Submitted by EnergyTechStocks.com
Rumors of coal’s imminent death are greatly exaggerated. The reality is, coal will be a vital fuel for electricity generation for decades to come, and beaucoup money will be made by companies that know how to use coal more cleanly in power plants and other applications. Referring to electric utilities, William McMahon, head of CoaLogix, an 85%-owned subsidiary of Acorn Energy Inc., said, “There’s a guillotine hanging over their heads.”
McMahon, along with Daniel Goldman, executive vice president of GreatPoint Energy, a private Massachusetts-based firm that converts coal into natural gas, and Mark Pastore, vice president of technical development for Environmental Energy Services, a private fuel treatment company, outlined a future where environmental regulations will force U.S. power producers to spend abundantly on pollution control equipment that keeps a variety of pollutants out of the air. All three executives see coming regulations for mercury and carbon dioxide feeding rapid growth in “cleaner” coal technology.
Interestingly, the executives said that the sharp recent run-up in coal prices had not extended to lower grades of coal, and thus utilities were turning to these dirtier coal grades, thereby expanding business opportunities for companies that can keep coal plants running cleaner. “It’s really helping drive the business,” Pastore said.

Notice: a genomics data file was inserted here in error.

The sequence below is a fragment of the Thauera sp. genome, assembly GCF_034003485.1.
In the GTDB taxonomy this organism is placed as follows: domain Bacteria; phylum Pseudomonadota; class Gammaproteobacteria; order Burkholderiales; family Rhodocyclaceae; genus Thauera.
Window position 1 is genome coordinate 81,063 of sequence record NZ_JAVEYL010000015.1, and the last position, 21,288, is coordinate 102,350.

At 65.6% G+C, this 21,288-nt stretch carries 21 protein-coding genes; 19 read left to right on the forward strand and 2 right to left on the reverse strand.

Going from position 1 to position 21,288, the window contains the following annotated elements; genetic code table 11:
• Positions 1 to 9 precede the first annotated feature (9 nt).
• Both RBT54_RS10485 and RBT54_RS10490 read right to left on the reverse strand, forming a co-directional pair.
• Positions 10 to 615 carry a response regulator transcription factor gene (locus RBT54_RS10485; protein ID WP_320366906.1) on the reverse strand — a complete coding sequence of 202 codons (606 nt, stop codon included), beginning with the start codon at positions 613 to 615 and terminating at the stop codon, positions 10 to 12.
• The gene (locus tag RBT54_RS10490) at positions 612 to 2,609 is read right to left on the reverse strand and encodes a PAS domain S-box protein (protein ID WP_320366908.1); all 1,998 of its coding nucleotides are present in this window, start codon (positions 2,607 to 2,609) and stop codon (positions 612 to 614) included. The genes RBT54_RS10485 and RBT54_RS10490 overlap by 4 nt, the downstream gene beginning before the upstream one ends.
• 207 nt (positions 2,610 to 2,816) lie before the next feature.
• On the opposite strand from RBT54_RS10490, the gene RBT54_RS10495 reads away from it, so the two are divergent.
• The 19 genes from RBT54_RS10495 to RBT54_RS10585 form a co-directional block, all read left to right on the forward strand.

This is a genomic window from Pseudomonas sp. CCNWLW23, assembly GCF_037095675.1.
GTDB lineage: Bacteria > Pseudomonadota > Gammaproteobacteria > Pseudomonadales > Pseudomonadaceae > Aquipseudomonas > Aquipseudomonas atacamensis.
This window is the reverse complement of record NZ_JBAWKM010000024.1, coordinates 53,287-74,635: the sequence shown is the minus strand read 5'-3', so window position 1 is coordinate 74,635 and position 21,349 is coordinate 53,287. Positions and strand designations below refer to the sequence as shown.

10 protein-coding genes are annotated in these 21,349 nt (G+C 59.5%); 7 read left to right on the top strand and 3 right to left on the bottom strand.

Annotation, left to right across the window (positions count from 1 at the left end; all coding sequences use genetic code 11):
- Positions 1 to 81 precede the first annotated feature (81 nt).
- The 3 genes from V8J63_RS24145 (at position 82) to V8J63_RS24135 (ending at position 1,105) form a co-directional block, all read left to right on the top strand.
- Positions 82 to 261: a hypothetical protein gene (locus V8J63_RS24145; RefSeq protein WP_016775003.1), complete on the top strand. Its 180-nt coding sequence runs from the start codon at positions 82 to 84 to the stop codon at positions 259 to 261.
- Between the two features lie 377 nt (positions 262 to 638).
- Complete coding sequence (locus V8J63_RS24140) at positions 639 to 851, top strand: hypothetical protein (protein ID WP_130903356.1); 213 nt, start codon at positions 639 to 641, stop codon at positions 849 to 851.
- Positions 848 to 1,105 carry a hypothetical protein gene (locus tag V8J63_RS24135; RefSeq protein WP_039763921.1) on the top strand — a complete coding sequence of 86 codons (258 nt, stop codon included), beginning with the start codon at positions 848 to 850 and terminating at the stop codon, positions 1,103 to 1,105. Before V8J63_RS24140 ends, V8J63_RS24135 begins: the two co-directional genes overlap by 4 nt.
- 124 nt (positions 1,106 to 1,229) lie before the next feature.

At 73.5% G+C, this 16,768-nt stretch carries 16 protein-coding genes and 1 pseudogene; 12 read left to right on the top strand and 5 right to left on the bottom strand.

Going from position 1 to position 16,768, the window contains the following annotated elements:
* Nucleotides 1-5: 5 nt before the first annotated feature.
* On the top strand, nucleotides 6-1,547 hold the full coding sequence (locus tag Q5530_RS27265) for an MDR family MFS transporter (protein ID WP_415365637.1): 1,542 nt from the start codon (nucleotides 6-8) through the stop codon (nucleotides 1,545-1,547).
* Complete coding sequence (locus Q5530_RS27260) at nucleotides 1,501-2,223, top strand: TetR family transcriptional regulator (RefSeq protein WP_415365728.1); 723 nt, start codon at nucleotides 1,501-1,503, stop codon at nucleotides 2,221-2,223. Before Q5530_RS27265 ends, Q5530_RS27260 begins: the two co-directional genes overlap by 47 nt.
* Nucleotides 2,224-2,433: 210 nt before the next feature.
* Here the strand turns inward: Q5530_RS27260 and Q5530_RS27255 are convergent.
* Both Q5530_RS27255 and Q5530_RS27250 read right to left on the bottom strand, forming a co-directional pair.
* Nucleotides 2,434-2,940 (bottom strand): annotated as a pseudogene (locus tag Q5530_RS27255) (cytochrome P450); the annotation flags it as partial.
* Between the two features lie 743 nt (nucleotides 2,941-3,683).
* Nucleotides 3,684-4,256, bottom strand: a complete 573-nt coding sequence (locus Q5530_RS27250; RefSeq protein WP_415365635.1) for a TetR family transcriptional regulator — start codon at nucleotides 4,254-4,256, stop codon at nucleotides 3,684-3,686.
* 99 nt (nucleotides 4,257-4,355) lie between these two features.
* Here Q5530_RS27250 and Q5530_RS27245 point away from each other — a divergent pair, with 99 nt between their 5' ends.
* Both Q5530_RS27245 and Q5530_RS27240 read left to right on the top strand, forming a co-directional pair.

Ironically, the industry’s present push to capture and sequester carbon dioxide emissions will add to the amount of electricity that must be generated by a coal-fired power plant, because it takes 30% more coal to generate the energy for sequestering. “That’s chasing your tail,” McMahon said, although until an alternative is found, he expects carbon sequestration to be deployed, resulting in still more business for “cleaner” coal technology firms.
Goldman of GreatPoint said his company is now fielding calls from China, where interest in GreatPoint’s coal-to-natural gas is building because it is a more efficient and more environmentally friendly use of coal, upon which China is as dependent as the U.S. GreatPoint also is fielding calls from other countries, he added.